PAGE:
Correlation clustering

Clustering is the problem of partitioning data points into groups based on their similarity. Correlation clustering provides a method for clustering a set of objects into the optimum number of clusters without specifying that number in advance.[1]

Description of the problem

In machine learning, correlation clustering or cluster editing operates in a scenario where the relationships between the objects are known instead of the actual representations of the objects. For example, given a weighted graph ${\displaystyle G=(V,E)}$ where the edge weight indicates whether two nodes are similar (positive edge weight) or different (negative edge weight), the task is to find a clustering that either maximizes agreements (sum of positive edge weights within a cluster plus the absolute value of the sum of negative edge weights between clusters) or minimizes disagreements (absolute value of the sum of negative edge weights within a cluster plus the sum of positive edge weights across clusters). Unlike other clustering algorithms this does not require choosing the number of clusters ${\displaystyle k}$ in advance because the objective, to minimize the sum of weights of the cut edges, is independent of the number of clusters.

It may not be possible to find a perfect clustering, where all similar items are in a cluster while all dissimilar ones are in different clusters. If the graph indeed admits a perfect clustering, then simply deleting all the negative edges and finding the connected components in the remaining graph will return the required clusters.

But, in general a graph may not have a perfect clustering. For example, given nodes a,b,c such that a,b and a,c are similar while b,c are dissimilar, a perfect clustering is not possible. In such cases, the task is to find a clustering that maximizes the number of agreements (number of + edges inside clusters plus the number of − edges between clusters) or minimizes the number of disagreements (the number of − edges inside clusters plus the number of + edges between clusters). This problem of maximizing the agreements is NP-complete (multiway cut problem reduces to maximizing weighted agreements and the problem of partitioning into triangles[2] can be reduced to the unweighted version).

Formal Definitions

Let ${\displaystyle G=(V,E)}$ be a graph with nodes ${\displaystyle V}$ and edges ${\displaystyle E}$. A clustering of ${\displaystyle G}$ is a partition of its node set ${\displaystyle \Pi =\{\pi _{1},\dots ,\pi _{k}\}}$ with ${\displaystyle V=\pi _{1}\cup \dots \cup \pi _{k}}$ and ${\displaystyle \pi _{i}\cap \pi _{j}=\emptyset }$ for ${\displaystyle i\neq j}$. For a given clustering ${\displaystyle \Pi }$, let ${\displaystyle \delta (\Pi )=\{\{u,v\}\in E\mid \{u,v\}\not \subseteq \pi \;\forall \pi \in \Pi \}}$ denote the subset of edges of ${\displaystyle G}$ whose endpoints are in different subsets of the clustering ${\displaystyle \Pi }$. Now, let ${\displaystyle w\colon E\to \mathbb {R} _{\geq 0}}$ be a function that assigns a non-negative weight to each edge of the graph and let ${\displaystyle E=E^{+}\cup E^{-}}$ be a partition of the edges into attractive (${\displaystyle E^{+}}$) and repulsive (${\displaystyle E^{-}}$) edges.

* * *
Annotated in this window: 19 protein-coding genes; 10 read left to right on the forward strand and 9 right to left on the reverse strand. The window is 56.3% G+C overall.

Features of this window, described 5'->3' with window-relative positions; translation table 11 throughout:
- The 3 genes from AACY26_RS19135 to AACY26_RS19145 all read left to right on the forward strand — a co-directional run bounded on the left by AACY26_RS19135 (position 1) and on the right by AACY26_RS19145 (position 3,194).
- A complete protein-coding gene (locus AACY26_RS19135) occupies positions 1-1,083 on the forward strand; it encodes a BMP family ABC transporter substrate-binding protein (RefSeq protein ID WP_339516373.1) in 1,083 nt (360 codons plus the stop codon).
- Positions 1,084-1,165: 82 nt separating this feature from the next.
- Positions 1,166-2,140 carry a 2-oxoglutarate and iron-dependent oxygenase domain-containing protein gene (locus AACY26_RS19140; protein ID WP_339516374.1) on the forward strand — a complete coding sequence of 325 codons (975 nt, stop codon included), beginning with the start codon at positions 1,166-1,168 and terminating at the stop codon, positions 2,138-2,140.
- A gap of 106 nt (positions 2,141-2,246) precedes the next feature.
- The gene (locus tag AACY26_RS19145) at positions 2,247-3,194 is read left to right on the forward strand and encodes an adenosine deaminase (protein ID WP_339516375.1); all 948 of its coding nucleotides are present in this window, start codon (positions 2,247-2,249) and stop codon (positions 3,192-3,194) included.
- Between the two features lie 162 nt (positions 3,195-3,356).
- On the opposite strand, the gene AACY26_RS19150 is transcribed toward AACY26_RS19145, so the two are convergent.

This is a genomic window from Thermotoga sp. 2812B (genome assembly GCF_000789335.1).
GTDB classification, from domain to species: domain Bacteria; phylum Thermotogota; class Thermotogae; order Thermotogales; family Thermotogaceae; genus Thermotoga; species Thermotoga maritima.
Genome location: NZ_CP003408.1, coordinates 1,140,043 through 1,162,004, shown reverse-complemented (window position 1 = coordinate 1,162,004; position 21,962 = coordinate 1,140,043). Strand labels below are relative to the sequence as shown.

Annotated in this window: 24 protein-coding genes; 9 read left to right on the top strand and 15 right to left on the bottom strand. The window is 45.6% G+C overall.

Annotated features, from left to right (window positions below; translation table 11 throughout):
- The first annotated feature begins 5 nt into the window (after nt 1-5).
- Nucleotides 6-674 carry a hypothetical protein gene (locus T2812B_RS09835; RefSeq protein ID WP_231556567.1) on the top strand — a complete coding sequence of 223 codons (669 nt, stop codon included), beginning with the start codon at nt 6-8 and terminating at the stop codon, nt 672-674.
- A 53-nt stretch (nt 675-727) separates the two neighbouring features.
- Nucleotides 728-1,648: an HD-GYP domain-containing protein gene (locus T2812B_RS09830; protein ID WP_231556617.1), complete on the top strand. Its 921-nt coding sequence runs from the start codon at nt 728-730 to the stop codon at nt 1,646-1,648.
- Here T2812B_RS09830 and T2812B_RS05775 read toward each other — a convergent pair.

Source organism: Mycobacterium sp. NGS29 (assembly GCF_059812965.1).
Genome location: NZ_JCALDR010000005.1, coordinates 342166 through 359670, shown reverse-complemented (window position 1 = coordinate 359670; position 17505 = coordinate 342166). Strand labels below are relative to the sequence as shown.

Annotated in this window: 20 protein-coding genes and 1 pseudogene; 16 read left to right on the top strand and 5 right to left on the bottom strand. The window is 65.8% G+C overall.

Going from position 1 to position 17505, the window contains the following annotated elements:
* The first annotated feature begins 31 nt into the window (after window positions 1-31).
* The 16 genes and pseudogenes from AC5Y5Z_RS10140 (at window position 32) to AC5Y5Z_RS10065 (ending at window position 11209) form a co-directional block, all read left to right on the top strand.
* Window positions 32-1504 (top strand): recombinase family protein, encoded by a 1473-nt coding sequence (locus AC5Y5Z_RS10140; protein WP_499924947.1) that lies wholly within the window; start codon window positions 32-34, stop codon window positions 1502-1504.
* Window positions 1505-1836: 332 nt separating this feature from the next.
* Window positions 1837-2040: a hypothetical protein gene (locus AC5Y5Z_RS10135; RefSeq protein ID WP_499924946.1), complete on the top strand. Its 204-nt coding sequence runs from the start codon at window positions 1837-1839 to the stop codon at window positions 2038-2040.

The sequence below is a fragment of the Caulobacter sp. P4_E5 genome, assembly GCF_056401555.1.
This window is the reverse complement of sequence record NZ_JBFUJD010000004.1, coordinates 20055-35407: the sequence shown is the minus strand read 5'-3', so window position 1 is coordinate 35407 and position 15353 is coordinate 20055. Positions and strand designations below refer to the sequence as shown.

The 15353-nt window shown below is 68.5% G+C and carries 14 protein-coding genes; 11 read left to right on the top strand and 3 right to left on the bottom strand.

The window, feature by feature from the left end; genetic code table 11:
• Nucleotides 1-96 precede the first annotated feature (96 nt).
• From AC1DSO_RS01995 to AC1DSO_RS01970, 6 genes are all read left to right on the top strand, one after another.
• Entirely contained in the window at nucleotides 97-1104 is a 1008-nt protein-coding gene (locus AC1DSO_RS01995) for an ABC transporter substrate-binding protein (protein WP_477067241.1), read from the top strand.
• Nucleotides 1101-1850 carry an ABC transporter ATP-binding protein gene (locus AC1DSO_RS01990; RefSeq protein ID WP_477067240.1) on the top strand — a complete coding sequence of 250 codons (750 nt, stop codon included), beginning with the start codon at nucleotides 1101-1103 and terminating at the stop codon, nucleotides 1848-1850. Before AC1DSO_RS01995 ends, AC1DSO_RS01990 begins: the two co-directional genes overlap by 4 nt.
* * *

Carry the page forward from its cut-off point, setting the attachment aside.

The minimum disagreement correlation clustering problem is the following optimization problem: {\displaystyle {\begin{aligned}&{\underset {\Pi }{\operatorname {minimize} }}&&\sum _{e\in E^{+}\cap \delta (\Pi )}w_{e}+\sum _{e\in E^{-}\setminus \delta (\Pi )}w_{e}\;.\end{aligned}}} Here, the set ${\displaystyle E^{+}\cap \delta (\Pi )}$ contains the attractive edges whose endpoints are in different components with respect to the clustering ${\displaystyle \Pi }$ and the set ${\displaystyle E^{-}\setminus \delta (\Pi )}$ contains the repulsive edges whose Endpoints are in the same component with respect to the clustering ${\displaystyle \Pi }$. Together these two sets contain all edges that disagree with the clustering ${\displaystyle \Pi }$.

Similarly to the minimum disagreement correlation clustering problem, the maximum agreement correlation clustering problem is defined as {\displaystyle {\begin{aligned}&{\underset {\Pi }{\operatorname {maximize} }}&&\sum _{e\in E^{+}\setminus \delta (\Pi )}w_{e}+\sum _{e\in E^{-}\cap \delta (\Pi )}w_{e}\;.\end{aligned}}} Here, the set ${\displaystyle E^{+}\setminus \delta (\Pi )}$ contains the attractive edges whose endpoints are in the same component with respect to the clustering ${\displaystyle \Pi }$ and the set ${\displaystyle E^{-}\cap \delta (\Pi )}$ contains the repulsive edges whose Endpoints are in different components with respect to the clustering ${\displaystyle \Pi }$. Together these two sets contain all edges that agree with the clustering ${\displaystyle \Pi }$.

Instead of formulating the correlation clustering problem in terms of non-negative edge weights and a partition of the edges into attractive and repulsive edges the problem is also formulated in terms of positive and negative edge costs without partitioning the set of edges explicitly. For given weights ${\displaystyle w\colon E\to \mathbb {R} _{\geq 0}}$ and a given partition ${\displaystyle E=E^{+}\cup E^{-}}$ of the edges into attractive and repulsive edges, the edge costs can be defined by {\displaystyle {\begin{aligned}c_{e}={\begin{cases}\;\;w_{e}&{\text{if }}e\in E^{+}\\-w_{e}&{\text{if }}e\in E^{-}\end{cases}}\end{aligned}}} for all ${\displaystyle e\in E}$.

An edge whose endpoints are in different clusters is said to be cut. The set ${\displaystyle \delta (\Pi )}$ of all edges that are cut is often called a multicut[3] of ${\displaystyle G}$.

The minimum cost multicut problem is the problem of finding a clustering ${\displaystyle \Pi }$ of ${\displaystyle G}$ such that the sum of the costs of the edges whose endpoints are in different clusters is minimal: {\displaystyle {\begin{aligned}&{\underset {\Pi }{\operatorname {minimize} }}&&\sum _{e\in \delta (\Pi )}c_{e}\;.\end{aligned}}}